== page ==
The price of butter, cheddar cheese, nonfat dry milk, dry whey and the Class III and IV prices have all experienced strong increases and are much higher than what were forecasted back in early January. Price changes from the beginning of January to their peak in February were: Butter $1.69 to $2.10; CME cheddar barrels $1.34 to $1.9175 as of February 18th; CME 40 pound cheddar blocks $1.3425 to $1.9550 as of February 18th; Western nonfat dry milk from the range of $1.20 to $1.24 to $1.40 to $1.70; and dry whey from a range of $0.29 to $0.42 to $0.43 to $0.50. Butter prices started to show weakness on February 11th and had declined to $2.005 as of February 18th. The January Class III was $13.48 and will be near $17 for February. As of February 18th, Class III futures settled at $18.51 for March, above $17 through September and down to $16.44 for December. The January Class IV was $16.42 and will be near $18.40 for February. As of February 18th, Class IV futures settled in the $20s through August and were down to $17.44 for December. If these prices hold, the advanced Class IV price will be the mover of Class I prices for all of 2011.
This price pattern is the opposite of what was forecasted back early January. It was then assumed that it would take the first half of the year to slow down the growth in milk production as dairy producers slowly adjust cow numbers and milk per cow slows in response to much higher feed prices. Domestic demand, while improving is still held back by a sluggish economy. Dairy exports, which were up substantially for all products in 2010 would decline some in 2011, especially for cheese and butter. And stocks of cheese remained relatively high. The result would be lower milk prices during the first half of the year with much stronger prices for the second half. But, it now looks like the opposite will occur with prices averaging higher for the first half of the year than the second half, and with averages for the year much improved over 2010.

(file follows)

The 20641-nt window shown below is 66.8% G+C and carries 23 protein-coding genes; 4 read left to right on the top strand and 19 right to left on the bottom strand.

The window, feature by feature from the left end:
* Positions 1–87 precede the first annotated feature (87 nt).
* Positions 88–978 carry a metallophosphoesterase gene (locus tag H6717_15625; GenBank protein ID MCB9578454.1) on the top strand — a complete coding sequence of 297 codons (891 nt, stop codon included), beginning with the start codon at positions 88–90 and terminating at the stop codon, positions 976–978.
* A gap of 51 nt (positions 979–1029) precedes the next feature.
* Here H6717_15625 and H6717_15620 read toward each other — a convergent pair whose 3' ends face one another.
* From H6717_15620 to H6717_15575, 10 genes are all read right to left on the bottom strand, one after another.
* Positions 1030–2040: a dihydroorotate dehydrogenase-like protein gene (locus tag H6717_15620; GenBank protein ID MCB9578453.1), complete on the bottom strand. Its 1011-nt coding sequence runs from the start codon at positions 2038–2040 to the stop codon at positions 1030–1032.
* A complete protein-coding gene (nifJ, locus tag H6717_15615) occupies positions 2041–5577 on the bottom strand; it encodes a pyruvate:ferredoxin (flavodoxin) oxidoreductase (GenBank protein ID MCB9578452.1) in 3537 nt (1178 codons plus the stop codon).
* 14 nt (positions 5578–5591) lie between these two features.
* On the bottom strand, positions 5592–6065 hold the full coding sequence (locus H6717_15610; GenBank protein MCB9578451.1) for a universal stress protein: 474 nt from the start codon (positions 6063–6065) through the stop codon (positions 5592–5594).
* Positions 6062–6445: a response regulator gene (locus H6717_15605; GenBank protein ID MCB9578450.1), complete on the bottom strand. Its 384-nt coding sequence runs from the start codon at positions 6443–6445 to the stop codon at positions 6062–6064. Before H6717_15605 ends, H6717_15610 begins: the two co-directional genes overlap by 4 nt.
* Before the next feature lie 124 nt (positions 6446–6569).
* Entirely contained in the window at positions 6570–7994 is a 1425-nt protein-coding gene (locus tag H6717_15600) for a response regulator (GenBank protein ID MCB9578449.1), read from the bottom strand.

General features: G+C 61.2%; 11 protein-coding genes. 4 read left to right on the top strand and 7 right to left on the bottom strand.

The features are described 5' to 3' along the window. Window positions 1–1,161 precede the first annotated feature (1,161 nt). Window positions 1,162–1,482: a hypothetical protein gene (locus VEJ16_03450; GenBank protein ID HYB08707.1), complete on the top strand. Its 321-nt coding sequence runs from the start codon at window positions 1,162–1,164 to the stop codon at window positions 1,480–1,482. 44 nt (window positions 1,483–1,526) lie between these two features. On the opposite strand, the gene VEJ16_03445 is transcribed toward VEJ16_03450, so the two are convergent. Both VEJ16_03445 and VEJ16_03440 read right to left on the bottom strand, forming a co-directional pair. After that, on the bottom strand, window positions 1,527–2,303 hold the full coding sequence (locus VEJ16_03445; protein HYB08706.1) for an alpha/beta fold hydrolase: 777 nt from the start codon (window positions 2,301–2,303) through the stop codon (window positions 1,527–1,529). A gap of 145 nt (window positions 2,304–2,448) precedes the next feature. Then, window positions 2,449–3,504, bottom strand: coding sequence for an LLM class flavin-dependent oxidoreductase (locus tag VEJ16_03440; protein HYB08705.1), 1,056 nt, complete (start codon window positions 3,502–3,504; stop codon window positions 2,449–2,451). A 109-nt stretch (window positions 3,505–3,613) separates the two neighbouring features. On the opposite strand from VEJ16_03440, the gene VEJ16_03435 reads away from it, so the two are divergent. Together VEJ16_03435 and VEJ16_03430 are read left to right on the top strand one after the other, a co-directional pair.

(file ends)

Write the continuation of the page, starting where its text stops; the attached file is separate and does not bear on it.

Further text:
What caused this unexpected run up of prices? The answer is partially explained by several happenings. While milk production is still running well above year ago levels with January's production estimated up 2.3%, evidently some assume that sharply higher corn, soybean and hay prices will soon curtail milk production. While the January livestock inventory showed 3% more dairy replacements that will calve within then next 12 months, attractive slaughter cow prices appears to be encouraging much heavier culling of cows from the herd. Second, while fluid milk sales have not shown growth butter and cheese sales have been quite favorable despite higher prices. Dairy exports may be not as high as 2010, but yet exports of nonfat dry milk/skim milk powder and whey proteins look very favorable as well as good exports for cheese and butter. World stocks of butter and milk powders are currently tight. High world feed prices are also likely to slow the growth in world milk production. Australia and New Zealand, which account for about 40% of world dairy trade, have scaled back anticipated milk production for the year due to adverse weather that has impacted pasture conditions. And improvement in the world economy has increased the demand for dairy products and at higher prices than in past years. The net result is that it appears that buyers are anticipating considerably tighter supplies of milk and dairy products for the immediate months ahead and have been aggressive in bidding up prices.